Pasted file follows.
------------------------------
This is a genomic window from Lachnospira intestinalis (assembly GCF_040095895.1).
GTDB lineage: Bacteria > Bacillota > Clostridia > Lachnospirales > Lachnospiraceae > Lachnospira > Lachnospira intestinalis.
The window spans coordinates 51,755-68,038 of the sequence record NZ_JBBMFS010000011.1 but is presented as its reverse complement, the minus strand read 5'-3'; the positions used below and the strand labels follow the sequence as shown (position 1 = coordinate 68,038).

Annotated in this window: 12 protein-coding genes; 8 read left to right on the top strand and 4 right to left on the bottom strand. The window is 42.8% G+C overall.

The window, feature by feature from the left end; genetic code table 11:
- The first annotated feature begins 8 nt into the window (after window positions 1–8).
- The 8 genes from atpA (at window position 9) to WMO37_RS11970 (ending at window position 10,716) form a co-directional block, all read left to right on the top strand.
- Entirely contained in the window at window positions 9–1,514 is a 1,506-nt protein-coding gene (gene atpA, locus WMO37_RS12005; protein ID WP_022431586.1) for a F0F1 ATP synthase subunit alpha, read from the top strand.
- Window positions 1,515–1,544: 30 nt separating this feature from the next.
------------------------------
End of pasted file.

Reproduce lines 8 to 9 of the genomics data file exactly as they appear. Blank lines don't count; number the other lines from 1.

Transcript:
- Entirely contained in the window at window positions 9–1,514 is a 1,506-nt protein-coding gene (gene atpA, locus WMO37_RS12005; protein ID WP_022431586.1) for a F0F1 ATP synthase subunit alpha, read from the top strand.
- Window positions 1,515–1,544: 30 nt separating this feature from the next.